Having a religion is like owning a pet: it is easy to stink up the house. Being secular is like keeping the doors open and letting wild animals walk inside: the stink is the least of your worries.

This — to explain the modern age. The rise of secularism, by which here I really mean naturalism and anti-supernaturalism, has taken a toll on the human soul. Almost certainly a major reason for the rise of the State can be found in the general weakening of religious ideas.

It explains, in part, why the “liberal” type of mind — which can be defined as openness to new experience, creativity, tolerance, etc., but which also tracks the creation in open societies of a new class based on ideology, not family or tradition — went from being individualist in the 18th and 19th centuries to being collectivist later on: because collectivism gives greater play for cultism and creativity in messianic memeplexes. Individualism is a cautious philosophy, and not very easy to abuse for the purpose of filling in the God-shaped hole in the chests of seculars, folks who had scooped that sucker out, often with much blood, during the rise of science and in the historical challenge of widespread cultural exchange. You see, various forms of collectivism do give a lot of scope for the cultic mindset. And so collectivism replaced individualism within “liberalism,” with socialism swapping both the State of Nature and the City of God out of the fantasy realm that inevitably forms the core of any political philosophy.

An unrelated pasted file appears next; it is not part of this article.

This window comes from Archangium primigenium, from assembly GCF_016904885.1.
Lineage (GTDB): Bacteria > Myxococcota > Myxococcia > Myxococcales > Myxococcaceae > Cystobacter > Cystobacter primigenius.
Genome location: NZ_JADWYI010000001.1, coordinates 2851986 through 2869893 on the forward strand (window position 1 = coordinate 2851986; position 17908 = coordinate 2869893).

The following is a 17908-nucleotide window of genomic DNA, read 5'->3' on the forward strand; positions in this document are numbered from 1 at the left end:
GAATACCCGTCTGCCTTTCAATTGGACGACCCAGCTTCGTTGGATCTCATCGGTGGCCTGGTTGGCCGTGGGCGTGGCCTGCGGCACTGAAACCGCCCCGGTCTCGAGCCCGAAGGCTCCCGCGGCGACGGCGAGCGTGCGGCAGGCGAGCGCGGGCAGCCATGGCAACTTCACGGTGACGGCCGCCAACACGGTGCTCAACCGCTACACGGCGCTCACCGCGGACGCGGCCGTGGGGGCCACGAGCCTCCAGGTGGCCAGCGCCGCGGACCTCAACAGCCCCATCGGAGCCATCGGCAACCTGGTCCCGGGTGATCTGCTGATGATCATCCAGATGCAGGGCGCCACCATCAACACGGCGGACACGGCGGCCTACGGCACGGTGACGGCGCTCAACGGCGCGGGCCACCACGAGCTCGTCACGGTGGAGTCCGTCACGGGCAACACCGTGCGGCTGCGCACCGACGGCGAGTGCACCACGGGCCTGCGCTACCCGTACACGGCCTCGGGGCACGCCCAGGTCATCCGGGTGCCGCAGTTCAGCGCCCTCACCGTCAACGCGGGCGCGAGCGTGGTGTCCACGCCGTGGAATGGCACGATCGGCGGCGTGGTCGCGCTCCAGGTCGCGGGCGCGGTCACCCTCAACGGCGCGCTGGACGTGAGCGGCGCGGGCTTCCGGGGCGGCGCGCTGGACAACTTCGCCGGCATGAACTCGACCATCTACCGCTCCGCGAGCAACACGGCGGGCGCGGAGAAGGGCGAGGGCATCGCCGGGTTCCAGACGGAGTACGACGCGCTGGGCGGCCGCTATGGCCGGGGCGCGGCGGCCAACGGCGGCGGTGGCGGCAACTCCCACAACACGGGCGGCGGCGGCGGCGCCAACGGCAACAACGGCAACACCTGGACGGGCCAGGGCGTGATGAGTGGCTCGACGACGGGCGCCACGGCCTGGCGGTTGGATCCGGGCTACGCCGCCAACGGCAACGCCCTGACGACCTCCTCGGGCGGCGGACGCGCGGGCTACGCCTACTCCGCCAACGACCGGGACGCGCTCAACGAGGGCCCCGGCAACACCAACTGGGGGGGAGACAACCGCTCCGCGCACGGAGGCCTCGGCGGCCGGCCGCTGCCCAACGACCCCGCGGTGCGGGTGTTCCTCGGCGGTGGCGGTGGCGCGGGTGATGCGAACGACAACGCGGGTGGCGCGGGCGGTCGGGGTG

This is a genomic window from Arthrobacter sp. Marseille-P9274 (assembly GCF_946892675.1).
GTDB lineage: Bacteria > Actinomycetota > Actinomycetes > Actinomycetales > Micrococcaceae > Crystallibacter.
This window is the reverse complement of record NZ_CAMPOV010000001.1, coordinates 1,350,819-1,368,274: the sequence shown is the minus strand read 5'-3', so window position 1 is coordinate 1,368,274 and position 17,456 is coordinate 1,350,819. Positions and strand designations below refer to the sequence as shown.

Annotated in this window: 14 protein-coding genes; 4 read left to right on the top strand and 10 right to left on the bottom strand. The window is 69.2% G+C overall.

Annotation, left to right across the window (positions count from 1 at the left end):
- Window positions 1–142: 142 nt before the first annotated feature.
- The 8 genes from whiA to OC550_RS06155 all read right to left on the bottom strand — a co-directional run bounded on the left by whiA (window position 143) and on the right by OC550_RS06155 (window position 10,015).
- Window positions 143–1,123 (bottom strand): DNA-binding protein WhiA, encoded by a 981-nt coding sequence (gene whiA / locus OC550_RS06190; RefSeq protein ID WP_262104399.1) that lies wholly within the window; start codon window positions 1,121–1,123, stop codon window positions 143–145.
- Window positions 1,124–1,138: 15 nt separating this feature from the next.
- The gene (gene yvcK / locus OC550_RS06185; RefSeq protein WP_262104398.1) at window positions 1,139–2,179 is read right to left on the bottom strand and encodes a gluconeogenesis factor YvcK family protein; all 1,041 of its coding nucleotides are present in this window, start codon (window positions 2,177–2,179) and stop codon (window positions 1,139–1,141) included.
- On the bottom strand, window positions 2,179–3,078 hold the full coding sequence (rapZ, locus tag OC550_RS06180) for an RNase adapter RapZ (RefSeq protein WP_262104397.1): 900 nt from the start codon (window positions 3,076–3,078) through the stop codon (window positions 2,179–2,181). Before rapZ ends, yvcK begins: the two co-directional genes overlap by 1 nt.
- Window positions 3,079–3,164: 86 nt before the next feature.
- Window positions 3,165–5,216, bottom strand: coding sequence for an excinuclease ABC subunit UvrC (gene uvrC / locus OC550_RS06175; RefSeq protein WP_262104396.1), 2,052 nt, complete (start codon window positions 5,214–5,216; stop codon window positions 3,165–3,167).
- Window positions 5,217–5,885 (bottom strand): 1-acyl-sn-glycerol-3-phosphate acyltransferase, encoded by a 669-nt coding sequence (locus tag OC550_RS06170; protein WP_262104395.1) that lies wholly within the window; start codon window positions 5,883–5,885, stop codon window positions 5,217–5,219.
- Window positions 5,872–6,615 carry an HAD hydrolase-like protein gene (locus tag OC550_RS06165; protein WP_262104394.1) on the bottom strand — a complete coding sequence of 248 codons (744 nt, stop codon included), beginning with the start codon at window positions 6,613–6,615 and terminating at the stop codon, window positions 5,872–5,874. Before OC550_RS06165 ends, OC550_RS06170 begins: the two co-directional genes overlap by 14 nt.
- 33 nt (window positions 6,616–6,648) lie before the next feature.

One reason, though, for the rise of collectivism — with its atavistic return to status systems and centralization — is simply that the older theistic grounding for everyday ethics so quickly vanished while the welter of competing alternatives nullified each other for social (not intellectual) reasons, leaving a vacuum. A chasm, almost, that State Power — imagined and all-too-real — so handily met.

Thus, soon after the death of Friedrich Nietzsche, and according to his perceptive prophecy, it was statism in its various forms — socialism, communism, fascism, progressivism — that came to take up the cultural slack, filling in for the Power that was the Church and was understood, imaginatively, as a transcendent Deity.

One need not always run to Nietzsche or Dostoevsky for the explanation why, though. The problem of vanishing religion was keenly seen in 1879 by someone quite different, neither a manic atheist not reactionary theist: